This is both sobering and encouraging advice. We all have areas of our lives where we resemble walking in the flesh more than walking in the Spirit. But know that you cannot have the fruit of the Spirit without the Spirit. This is part of the grace of our new birth in Christ. The Holy Spirit strengthens us to fight manfully under Christ’s banner. Indeed, our Lord assures us in this morning’s alternate Gospel reading that his Father will not fail to give the Holy Spirit to those who ask for him. Thus, we show forth the fruits of the Spirit by and with God’s strength, not our own. And we will increase in the fruits of the Spirit as we both hear and do what God’s Word says. Furthermore, we have the grace of the Sacrament of Communion in which we are fed with Christ’s body and blood for that same strengthening. Again, we see the centrality of the Word and the Sacrament. Where you need to repent, do so. And then come with boldness unto the Throne of Grace, for that is your privilege as a child of God, a brother or sister of the Lord Jesus Christ, in whom the Holy Spirit dwells.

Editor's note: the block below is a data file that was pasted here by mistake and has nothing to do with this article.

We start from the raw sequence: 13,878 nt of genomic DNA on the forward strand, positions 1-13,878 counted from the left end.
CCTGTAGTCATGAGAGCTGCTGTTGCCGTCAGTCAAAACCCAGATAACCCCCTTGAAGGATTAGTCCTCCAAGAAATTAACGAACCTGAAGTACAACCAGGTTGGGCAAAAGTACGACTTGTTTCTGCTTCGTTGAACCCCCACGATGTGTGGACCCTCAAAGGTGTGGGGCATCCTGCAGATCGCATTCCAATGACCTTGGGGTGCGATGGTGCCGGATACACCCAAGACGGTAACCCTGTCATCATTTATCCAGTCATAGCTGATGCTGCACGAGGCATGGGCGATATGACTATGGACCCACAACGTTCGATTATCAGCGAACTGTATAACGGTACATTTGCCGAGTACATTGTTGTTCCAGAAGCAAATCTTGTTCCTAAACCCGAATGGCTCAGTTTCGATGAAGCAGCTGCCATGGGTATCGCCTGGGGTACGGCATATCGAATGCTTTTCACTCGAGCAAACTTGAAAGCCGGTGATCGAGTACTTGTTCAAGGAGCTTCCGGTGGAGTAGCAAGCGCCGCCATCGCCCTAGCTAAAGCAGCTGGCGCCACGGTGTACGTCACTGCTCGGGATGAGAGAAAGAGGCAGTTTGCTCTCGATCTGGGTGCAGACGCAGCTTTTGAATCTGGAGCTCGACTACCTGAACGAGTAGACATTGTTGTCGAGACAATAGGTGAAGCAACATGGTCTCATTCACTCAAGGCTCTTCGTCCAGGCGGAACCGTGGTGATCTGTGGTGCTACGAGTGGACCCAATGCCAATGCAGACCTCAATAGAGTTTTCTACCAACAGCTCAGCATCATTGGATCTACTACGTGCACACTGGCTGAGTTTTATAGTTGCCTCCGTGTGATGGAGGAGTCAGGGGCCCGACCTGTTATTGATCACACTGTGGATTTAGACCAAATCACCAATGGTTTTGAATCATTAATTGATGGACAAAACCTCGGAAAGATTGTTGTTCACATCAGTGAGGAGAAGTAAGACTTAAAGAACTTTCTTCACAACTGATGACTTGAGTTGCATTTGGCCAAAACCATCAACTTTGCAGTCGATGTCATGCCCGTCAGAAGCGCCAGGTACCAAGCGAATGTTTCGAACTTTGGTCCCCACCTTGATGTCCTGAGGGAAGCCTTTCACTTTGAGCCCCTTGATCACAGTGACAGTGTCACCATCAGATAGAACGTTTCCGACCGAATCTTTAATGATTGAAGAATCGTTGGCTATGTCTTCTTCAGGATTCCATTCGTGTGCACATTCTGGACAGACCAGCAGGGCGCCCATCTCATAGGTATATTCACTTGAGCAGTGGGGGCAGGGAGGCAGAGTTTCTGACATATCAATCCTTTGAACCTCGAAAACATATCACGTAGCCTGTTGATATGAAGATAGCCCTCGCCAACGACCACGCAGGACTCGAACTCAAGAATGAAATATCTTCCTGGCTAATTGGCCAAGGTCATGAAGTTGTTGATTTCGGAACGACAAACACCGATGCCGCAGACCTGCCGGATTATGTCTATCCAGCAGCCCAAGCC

In the Name of the Father, and of the Son, and of the Holy Ghost. Amen.